Federal law only allows a credit report to be checked by an employer, and only then under certain restrictions.

At least 11 states have more strict laws, prohibiting employers from pulling credit reports, or limiting how they can be used in hiring decisions. They are the following:

  1. California
  2. Colorado
  3. Connecticut
  4. Delaware
  5. Hawaii
  6. Illinois
  7. Maryland
  8. Nevada
  9. Oregon
  10. Vermont
  11. Washington

Some cities, such as New York City and Washington, D.C., also restrict them.

To start, federal law requires an employer to get an applicant’s written consent to request a credit report.

The authorization form must be a standalone document with no waivers, not part of another form that could require you to waive your rights while obtaining your authorization.

When getting your credit report, the employer only gets a modified version of it. It won’t be the same report a lender sees.

The modified report will show employers information about your loans and credit cards, but it won’t show identifying information such as account numbers, your year of birth, references to your spouse, or anything that violates equal employment laws.

Other Consumer Protections

If an employer pulls your credit report with your permission and the report plays any part in an adverse action, such as not getting the job, federal law requires the company to give you a copy of the report and a written description of your rights from the Federal Trade Commission.

Some information on a credit report can’t be used in hiring decisions, such as any credit lines referred to as “medical” information.

Employers are required to give an applicant the opportunity to clarify an issue on a credit report such as 3-5 business days, so if there is an issue, you may have time to explain.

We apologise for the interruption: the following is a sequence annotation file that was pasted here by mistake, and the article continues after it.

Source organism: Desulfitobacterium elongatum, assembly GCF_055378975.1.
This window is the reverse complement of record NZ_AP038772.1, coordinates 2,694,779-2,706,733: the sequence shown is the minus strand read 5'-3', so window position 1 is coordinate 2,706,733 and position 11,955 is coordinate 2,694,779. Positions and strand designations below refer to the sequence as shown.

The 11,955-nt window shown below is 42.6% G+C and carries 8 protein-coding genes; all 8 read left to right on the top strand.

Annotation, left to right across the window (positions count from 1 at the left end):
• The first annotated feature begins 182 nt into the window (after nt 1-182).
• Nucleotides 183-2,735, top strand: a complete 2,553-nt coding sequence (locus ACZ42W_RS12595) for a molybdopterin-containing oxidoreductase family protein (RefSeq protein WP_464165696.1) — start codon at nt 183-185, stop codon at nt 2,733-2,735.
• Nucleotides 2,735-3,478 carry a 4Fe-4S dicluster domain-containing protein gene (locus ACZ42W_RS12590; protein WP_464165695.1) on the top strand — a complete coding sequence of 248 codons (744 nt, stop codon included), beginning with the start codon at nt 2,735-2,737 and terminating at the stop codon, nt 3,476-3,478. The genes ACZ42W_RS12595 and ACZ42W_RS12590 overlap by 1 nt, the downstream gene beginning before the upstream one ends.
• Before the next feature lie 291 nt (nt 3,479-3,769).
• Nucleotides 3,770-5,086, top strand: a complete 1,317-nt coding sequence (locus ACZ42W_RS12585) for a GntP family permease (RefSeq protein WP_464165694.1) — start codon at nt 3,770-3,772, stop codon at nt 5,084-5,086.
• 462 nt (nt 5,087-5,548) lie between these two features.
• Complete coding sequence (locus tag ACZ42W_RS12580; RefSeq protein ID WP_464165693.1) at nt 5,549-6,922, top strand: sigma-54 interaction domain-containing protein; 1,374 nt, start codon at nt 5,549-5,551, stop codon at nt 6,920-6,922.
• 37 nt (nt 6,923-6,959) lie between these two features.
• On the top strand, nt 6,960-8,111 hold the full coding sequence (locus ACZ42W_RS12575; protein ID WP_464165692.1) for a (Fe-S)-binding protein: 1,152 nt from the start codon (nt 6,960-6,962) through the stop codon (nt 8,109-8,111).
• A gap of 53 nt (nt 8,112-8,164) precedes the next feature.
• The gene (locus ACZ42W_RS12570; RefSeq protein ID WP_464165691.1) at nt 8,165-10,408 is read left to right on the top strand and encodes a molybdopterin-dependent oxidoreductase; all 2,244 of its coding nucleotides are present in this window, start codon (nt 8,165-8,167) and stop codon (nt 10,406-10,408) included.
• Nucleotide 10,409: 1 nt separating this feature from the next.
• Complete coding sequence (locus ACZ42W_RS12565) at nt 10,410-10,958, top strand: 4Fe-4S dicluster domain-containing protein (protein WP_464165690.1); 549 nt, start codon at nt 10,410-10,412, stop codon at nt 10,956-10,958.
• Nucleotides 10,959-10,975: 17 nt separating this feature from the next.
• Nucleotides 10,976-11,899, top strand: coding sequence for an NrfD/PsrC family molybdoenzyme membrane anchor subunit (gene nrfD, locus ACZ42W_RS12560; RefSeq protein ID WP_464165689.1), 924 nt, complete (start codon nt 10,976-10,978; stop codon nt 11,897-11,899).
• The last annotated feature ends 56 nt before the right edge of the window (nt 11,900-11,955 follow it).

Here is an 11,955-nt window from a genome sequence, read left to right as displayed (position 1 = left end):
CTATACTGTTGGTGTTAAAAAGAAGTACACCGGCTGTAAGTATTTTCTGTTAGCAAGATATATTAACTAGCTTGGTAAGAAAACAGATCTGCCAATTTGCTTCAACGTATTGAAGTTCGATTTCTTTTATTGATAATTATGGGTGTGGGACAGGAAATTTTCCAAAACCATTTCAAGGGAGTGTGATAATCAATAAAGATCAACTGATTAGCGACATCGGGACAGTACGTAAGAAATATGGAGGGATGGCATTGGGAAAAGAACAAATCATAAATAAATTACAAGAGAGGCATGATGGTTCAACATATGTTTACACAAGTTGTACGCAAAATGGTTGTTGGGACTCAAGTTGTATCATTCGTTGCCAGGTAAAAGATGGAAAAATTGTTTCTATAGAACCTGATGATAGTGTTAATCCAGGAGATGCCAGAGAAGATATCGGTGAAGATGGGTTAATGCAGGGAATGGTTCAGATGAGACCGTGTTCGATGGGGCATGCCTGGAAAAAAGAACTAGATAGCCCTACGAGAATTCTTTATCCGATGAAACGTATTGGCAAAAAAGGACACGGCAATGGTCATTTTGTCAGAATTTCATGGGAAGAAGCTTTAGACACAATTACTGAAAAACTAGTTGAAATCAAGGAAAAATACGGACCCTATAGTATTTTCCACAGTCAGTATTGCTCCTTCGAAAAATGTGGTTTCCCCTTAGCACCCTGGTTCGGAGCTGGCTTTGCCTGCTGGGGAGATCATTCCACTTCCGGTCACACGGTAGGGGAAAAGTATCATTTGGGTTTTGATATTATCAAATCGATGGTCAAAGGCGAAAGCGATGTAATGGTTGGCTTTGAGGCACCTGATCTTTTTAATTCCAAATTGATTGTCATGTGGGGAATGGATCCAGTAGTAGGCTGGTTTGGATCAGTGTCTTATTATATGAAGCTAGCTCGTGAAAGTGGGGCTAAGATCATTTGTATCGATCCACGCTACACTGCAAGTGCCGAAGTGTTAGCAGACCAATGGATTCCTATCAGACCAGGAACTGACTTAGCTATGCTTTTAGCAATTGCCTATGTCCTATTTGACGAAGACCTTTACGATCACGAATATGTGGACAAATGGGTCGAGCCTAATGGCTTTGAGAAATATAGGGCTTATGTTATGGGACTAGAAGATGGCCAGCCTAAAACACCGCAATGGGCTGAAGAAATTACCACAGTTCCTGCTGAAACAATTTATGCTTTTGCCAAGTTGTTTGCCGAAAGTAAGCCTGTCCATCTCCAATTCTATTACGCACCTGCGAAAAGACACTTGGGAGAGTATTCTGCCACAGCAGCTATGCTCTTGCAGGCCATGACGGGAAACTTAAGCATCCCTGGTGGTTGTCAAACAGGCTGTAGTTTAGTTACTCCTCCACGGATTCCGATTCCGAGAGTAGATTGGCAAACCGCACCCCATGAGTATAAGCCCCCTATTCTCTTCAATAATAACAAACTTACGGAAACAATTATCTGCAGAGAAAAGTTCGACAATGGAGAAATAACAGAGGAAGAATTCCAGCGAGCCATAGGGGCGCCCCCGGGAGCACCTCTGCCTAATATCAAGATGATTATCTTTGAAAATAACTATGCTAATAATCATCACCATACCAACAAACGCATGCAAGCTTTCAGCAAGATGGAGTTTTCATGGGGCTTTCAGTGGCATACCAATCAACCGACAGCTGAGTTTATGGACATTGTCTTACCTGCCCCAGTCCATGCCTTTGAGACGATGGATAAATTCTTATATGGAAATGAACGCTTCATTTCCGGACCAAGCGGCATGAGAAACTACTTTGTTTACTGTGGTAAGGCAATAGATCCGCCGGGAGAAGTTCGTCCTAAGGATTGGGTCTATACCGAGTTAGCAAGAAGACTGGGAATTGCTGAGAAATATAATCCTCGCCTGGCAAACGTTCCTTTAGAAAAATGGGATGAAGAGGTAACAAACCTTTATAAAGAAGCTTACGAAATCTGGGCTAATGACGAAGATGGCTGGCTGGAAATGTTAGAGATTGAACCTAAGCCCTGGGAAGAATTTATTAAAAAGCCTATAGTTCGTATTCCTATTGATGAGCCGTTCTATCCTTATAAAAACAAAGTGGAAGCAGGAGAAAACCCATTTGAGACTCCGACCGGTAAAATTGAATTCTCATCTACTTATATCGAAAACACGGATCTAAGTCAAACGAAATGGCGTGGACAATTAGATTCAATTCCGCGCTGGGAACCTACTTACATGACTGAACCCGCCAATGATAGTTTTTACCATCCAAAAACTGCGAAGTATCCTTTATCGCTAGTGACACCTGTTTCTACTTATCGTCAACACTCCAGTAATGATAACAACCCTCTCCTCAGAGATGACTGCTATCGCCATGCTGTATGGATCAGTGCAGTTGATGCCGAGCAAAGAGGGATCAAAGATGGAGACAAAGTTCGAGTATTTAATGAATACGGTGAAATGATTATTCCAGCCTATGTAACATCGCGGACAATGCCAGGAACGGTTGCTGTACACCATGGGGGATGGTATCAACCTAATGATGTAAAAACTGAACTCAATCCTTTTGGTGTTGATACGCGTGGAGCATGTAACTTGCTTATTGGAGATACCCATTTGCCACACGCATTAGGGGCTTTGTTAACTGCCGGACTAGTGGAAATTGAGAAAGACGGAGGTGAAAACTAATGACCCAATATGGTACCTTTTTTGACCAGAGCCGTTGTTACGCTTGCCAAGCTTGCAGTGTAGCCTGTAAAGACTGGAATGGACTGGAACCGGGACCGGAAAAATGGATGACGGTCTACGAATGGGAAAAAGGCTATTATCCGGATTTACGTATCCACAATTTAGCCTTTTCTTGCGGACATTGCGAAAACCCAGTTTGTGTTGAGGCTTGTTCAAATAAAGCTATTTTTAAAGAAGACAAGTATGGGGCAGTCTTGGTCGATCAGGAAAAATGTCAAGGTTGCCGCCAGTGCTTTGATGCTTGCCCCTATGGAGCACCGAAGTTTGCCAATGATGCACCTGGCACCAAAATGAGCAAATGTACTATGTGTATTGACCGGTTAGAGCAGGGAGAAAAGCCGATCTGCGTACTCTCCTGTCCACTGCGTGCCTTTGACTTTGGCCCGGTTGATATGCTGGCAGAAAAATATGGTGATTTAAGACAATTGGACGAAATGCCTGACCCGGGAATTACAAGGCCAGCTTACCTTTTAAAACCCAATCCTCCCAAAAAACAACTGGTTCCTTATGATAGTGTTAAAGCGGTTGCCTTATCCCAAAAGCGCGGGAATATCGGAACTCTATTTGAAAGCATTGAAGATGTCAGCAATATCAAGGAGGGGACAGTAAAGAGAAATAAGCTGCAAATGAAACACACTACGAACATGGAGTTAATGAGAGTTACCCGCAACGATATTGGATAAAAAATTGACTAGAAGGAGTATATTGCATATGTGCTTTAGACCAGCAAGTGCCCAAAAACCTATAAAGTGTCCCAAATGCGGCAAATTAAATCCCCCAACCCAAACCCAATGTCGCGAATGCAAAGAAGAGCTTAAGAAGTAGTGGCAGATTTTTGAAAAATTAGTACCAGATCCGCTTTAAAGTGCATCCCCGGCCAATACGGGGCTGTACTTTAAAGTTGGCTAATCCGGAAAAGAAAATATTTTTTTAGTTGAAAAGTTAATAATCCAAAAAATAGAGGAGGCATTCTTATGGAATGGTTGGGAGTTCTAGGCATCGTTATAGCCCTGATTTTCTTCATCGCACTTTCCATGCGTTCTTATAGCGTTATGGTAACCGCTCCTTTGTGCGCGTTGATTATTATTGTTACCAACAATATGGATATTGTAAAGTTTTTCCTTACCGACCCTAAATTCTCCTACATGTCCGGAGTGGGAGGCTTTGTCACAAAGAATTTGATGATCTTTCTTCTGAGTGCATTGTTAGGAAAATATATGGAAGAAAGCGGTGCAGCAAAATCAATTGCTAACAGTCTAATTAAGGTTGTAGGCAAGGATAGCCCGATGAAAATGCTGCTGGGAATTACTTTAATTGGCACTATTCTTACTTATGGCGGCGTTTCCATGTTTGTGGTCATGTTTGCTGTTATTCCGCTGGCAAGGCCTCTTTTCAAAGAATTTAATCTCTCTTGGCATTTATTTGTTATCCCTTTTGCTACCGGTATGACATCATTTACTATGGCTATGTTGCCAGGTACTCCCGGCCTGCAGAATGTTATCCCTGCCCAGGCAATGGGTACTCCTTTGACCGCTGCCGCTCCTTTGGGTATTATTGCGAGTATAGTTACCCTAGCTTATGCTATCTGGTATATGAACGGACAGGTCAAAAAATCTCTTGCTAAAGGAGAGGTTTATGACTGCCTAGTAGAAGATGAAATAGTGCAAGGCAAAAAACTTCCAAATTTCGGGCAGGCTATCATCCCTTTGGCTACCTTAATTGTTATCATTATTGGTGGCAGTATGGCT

To protect consumer privacy, access to a credit report by an employer isn’t shown on future credit reports, unless the applicant gets their own report directly from a credit agency. Also, lenders don’t see if employers check credit reports.

Before applying for a job where you may be asked to authorize a credit check, you can get your report in good shape by getting a copy of your credit report and fixing any errors.

If you’re planning on applying for jobs months from now, then start good credit habits such as paying bills on time, paying down credit balances, shooting for using no more than 30% of your available credit, and only applying for credit you really need.

TransUnion logo

Best Credit Monitoring Services of 2021

A credit monitoring service should make tracking your credit score a seamless part of your life — much like checking your email or ordering delivery for dinner.

The best services, which I list below, all excel with this kind of accessibility, but they also have some distinct differences.

Each credit monitoring service charges different fees (or no fees) and provides a unique combination of services. So choosing a service comes down to finding the service that best fits your individual needs.